With a view to attracting new members, Swiss Capuchin friars have come up with some clever ways of marketing themselves.This content was published on November 21, 2010 - 10:06
In early November they placed a help-wanted ad in a gazette that lists management jobs. Scheduled to run through spring 2011, the ad calls for bankers, journalists, teachers, theologians, merchants, lawyers and communications specialists.
“The ideal candidates are unmarried Roman Catholic males between 22 and 35, with a university degree or similar training. They should be curious initiative-takers who are able to cope with life and live in a community, plus have social skills and a sensitivity for religion,” continues the job description.
There’s no pay, but the compensation includes “spirituality, prayer, contemplation, an egalitarian way of life as well as freedom from personal material wealth and the standard two-person relationship model”.
Brother Willi Anderau, spokesman for the Capuchin friars in the German-speaking part of Switzerland, has been busy fielding phone calls ever since the ad was published.
“It seems like we’ve really struck a chord with this advertising campaign,” as Anderau told swissinfo.ch. The Zurich-based monk is pleased with the media coverage as well as response the ad has attracted. So far, 15 men have sent in their applications to join the order.
After training to become a brother, it would be possible to continue pursuing a career outside of monastic life.
“In principle, they have to be able to live the gospel everywhere. But it’s clear that some professions are closer to us than others,” said 67-year-old Anderau, who took his vows about 45 years ago.
Anderau said he could imagine a bank employee joining, and pointed out that it would be good to have a religious brother spreading the word of Jesus among the unscrupulous. Yet he couldn’t see a speculator returning to the job after his ordination as a monk.
“Something would have to have gone wrong for that to happen,” Anderau said. As the former abbot of the Capuchin friars in German-speaking Switzerland, he now lives in a community of just three brothers in a simple apartment building. The other two monks serve as pastors in parishes around Zurich.
In addition to advertising for new blood, the Capuchin friars have launched an online shop selling souvenirs. Items include cappuccino cups, brown hooded sweatshirts and polo shirts with the order’s logo.
“The shop is a big hit – we’re already experiencing some shortages,” Anderau said. He doesn’t see the “brand” promotion as inconsistent with the order founded by Francis of Assisi, who shunned capitalism and lived a life of poverty, obedience and chastity.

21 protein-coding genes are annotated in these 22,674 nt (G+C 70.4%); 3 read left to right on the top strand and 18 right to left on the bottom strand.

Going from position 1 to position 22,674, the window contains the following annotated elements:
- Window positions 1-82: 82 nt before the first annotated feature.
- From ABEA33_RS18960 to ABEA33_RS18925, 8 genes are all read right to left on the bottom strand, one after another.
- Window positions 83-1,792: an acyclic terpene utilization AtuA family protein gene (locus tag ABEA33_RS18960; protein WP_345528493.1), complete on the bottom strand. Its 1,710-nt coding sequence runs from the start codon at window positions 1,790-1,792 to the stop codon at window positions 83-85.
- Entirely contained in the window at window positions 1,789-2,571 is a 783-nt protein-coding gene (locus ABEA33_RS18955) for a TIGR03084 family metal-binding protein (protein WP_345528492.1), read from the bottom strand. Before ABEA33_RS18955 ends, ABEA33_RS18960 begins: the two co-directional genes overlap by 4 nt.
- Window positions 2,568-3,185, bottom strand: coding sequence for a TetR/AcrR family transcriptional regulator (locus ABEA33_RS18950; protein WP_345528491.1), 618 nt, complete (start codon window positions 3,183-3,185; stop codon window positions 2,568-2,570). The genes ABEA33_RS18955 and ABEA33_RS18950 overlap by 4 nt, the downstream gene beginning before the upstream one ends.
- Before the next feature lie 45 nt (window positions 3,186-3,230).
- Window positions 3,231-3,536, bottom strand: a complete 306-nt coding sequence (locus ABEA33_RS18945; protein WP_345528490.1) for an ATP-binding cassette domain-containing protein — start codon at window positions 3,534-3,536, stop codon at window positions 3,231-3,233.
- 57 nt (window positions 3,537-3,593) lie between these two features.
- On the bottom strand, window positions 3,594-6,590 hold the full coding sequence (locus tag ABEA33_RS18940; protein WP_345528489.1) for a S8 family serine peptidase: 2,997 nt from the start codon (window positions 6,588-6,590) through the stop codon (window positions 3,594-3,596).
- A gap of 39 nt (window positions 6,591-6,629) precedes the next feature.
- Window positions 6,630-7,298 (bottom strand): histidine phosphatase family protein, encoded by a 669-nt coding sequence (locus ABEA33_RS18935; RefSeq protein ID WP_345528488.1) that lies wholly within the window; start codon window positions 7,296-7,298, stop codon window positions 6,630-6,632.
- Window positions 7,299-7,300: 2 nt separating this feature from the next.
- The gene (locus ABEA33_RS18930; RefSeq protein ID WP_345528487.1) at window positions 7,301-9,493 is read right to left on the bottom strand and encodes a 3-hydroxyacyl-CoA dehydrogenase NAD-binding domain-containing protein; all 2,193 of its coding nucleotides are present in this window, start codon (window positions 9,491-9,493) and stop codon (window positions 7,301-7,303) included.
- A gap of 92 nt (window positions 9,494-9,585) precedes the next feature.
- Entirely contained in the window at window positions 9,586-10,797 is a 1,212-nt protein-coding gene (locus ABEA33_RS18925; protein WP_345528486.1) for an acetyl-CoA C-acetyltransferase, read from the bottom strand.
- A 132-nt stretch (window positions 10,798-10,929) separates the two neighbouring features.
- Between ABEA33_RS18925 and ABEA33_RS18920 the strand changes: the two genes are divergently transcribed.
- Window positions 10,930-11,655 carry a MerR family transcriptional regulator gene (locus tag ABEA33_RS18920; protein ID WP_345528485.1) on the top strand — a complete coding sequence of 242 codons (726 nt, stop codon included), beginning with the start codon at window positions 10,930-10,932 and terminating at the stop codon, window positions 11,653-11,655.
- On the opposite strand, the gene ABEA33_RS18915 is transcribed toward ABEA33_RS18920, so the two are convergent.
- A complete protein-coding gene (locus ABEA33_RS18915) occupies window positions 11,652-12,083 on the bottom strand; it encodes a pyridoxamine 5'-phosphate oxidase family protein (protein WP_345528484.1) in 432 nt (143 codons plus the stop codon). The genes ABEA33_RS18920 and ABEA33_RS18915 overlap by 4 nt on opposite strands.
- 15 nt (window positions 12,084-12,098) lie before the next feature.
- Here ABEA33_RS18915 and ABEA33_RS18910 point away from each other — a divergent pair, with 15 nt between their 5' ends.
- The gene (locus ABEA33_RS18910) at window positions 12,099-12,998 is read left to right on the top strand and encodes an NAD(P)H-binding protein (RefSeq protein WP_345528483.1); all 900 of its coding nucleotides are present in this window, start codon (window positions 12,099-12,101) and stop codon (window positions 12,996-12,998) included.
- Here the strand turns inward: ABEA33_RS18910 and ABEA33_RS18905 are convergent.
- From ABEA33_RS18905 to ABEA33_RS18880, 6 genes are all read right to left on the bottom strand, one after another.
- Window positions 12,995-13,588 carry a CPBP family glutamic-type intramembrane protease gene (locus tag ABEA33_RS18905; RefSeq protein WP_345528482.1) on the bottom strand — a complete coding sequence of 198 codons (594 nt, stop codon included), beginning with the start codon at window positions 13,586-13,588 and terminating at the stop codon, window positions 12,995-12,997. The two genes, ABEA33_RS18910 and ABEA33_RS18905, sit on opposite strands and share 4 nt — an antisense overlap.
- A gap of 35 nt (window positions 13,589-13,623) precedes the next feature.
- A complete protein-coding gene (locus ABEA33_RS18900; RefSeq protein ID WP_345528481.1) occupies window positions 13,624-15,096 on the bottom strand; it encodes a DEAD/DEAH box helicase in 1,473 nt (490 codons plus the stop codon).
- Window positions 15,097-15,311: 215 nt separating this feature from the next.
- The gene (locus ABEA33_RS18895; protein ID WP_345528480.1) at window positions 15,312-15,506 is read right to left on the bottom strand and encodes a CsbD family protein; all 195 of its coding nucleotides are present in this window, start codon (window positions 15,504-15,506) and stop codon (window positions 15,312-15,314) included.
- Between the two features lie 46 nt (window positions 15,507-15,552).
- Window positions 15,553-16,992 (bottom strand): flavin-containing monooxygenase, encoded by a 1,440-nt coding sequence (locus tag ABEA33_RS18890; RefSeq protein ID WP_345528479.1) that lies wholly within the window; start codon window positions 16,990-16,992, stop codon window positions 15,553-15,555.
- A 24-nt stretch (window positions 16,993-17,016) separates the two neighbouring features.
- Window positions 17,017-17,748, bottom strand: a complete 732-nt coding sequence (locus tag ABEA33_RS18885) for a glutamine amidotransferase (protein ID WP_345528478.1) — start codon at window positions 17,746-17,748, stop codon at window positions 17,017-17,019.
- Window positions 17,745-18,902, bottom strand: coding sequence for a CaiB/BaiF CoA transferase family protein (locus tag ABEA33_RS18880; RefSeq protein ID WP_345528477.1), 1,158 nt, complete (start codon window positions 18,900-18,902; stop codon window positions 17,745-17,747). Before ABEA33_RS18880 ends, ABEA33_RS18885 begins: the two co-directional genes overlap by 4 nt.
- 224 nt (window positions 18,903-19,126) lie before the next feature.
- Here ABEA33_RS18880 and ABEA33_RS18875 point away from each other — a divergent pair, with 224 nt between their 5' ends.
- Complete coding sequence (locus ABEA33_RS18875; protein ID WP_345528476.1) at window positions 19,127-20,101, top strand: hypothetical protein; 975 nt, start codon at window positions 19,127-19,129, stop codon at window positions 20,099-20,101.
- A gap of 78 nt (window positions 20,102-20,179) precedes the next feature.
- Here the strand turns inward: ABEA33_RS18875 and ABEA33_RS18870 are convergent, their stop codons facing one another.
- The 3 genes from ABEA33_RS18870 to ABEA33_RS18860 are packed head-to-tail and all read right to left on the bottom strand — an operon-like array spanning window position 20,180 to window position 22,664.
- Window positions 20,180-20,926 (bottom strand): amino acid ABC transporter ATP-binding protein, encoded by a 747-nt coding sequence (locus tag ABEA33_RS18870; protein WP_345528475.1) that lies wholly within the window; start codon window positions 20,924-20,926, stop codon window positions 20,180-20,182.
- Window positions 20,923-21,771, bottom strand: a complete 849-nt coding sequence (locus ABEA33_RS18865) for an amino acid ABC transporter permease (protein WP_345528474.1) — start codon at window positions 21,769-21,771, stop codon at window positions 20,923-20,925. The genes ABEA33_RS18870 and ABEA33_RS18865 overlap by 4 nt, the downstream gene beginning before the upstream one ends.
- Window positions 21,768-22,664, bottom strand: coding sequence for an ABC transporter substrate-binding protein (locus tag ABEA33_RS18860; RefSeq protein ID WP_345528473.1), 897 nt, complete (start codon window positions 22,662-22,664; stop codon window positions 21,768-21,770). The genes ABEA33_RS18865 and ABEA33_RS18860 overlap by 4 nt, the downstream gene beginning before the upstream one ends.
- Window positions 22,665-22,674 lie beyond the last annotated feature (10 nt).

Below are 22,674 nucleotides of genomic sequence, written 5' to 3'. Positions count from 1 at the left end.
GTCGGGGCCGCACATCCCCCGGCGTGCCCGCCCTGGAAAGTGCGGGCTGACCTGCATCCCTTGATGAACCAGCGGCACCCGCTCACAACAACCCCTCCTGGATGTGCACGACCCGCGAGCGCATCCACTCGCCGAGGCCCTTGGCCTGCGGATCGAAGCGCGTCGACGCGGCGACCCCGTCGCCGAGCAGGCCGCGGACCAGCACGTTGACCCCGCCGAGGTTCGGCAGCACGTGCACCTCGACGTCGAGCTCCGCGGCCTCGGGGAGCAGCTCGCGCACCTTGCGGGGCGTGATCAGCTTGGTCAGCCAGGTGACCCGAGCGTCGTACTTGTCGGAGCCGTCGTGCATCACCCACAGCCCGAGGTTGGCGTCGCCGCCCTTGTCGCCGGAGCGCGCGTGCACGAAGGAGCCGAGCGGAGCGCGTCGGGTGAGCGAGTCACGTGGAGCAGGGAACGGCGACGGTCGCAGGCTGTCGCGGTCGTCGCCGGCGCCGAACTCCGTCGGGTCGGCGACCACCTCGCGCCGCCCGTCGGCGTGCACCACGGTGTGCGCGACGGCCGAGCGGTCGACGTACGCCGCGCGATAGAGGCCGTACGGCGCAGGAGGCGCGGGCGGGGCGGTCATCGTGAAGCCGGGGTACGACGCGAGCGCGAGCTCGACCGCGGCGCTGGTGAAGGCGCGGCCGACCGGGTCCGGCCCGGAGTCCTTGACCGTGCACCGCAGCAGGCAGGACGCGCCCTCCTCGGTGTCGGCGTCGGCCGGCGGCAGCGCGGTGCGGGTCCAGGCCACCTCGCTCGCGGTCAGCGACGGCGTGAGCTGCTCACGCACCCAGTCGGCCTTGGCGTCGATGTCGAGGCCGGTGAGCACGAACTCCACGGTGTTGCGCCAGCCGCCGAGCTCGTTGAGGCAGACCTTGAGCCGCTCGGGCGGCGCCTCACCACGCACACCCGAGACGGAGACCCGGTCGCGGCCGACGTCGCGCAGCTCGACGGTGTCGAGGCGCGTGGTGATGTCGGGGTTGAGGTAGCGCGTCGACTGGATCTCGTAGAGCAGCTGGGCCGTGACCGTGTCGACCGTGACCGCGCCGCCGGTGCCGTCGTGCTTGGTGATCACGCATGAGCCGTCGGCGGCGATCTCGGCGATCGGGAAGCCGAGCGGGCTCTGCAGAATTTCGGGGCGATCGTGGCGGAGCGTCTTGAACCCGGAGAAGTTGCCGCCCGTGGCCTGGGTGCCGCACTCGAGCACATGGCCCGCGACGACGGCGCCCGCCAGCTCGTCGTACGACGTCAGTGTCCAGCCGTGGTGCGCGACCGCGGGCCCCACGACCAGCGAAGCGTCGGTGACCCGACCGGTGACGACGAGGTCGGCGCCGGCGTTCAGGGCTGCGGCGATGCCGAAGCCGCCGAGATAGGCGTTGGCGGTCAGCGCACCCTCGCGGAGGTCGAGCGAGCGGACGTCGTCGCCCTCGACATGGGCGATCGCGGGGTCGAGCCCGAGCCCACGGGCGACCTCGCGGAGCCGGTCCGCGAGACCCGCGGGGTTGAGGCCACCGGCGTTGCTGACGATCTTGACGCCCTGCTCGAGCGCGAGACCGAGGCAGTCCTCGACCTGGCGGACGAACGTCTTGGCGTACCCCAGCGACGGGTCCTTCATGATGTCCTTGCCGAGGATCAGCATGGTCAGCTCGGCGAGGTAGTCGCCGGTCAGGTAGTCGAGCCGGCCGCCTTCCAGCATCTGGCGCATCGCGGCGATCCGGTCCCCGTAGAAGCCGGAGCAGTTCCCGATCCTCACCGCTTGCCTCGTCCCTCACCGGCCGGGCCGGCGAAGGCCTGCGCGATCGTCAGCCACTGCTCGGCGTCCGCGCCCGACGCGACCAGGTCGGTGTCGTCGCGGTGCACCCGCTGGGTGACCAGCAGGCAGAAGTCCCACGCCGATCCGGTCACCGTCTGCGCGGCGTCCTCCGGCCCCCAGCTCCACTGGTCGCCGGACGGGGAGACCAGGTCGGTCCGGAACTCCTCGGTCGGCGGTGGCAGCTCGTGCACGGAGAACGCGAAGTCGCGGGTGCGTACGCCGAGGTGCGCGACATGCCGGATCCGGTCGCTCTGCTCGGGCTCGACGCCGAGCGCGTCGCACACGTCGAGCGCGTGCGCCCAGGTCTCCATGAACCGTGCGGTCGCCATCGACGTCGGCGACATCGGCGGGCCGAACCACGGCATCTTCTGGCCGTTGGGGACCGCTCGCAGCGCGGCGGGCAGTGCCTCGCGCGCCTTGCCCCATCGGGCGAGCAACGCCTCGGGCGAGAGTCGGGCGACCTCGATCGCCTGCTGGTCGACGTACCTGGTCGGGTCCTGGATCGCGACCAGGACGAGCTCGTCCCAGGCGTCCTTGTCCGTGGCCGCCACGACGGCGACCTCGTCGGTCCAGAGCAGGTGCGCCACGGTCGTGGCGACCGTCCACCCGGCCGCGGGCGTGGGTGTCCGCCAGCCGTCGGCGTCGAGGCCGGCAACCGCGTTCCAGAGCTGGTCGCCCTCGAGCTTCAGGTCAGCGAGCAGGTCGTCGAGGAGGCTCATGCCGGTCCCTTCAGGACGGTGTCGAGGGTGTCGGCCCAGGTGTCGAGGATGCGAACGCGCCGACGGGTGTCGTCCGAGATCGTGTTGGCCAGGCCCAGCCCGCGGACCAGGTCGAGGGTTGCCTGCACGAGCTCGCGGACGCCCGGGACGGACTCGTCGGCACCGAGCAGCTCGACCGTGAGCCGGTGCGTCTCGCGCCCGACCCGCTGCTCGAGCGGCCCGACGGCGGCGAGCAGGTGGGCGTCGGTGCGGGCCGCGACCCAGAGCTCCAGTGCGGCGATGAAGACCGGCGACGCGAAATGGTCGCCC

“Marketing is just a form of communication. For us it’s not about earning money and creating capital; instead we’re advertising a message and a way of life,” explained Anderau.
This is all the more important now that the long brown religious habit – a subtle form of marketing in itself – is seen so rarely. When swissinfo.ch visited, Anderau was dressed in an argyle sweater and black trousers.
The idea is also that the online shop will help finance the advertising campaign, which cost thousands of Swiss francs.
Capuchin friars are becoming rare in Switzerland. Fifteen years ago, there were 400. Now there are just 200, and the average age is over 70. They’ve had to give up some of their settlements, such as the monastery in Stans, canton Nidwalden.
Worldwide there are about 10,500 Capuchin friars – a number that has remained fairly constant in recent years. While its numbers are declining in Europe and North America, the order is attracting new members in Asia, Latin America and Africa.
Whether the Swiss campaign will actually convince people to adopt a new lifestyle remains to be seen.
“Of course the most important advertising is still how we set an example and what we preach. But the scope of traditional information resources is fairly small,” Anderau said.
Yet he and his brothers are not desperate for company. Financially, the ageing monks are in good shape thanks to old age pensions plus group savings that include salaries and donations that come in.
Even if the order dies out one day, Anderau is convinced that the Capuchin lifestyle was certainly one worth living: “It’s like marriage: even if there aren’t any successors, it can still be a good marriage.”
The Franciscan Order, which goes back to Francis of Assisi (1182-1226), consists of three branches today: Franciscan friars, Conventual friars and Capuchin friars.
Capuchins live a life of obedience, poverty and chastity.
The order is dedicated to the poor and sick and is also active in missionary work.
The training takes about 5 years.
Worldwide, the Capuchin order has around 10,500 brothers.
In Switzerland there are about 200 Capuchin monks who live in 17 individual communities (monasteries and fraternal groups).
Various monasteries and branches had to be abandoned due to the loss of members.
In order to attract new members, the Capuchin brothers recently launched a programme where men can join the order for a limited time of three to six years.
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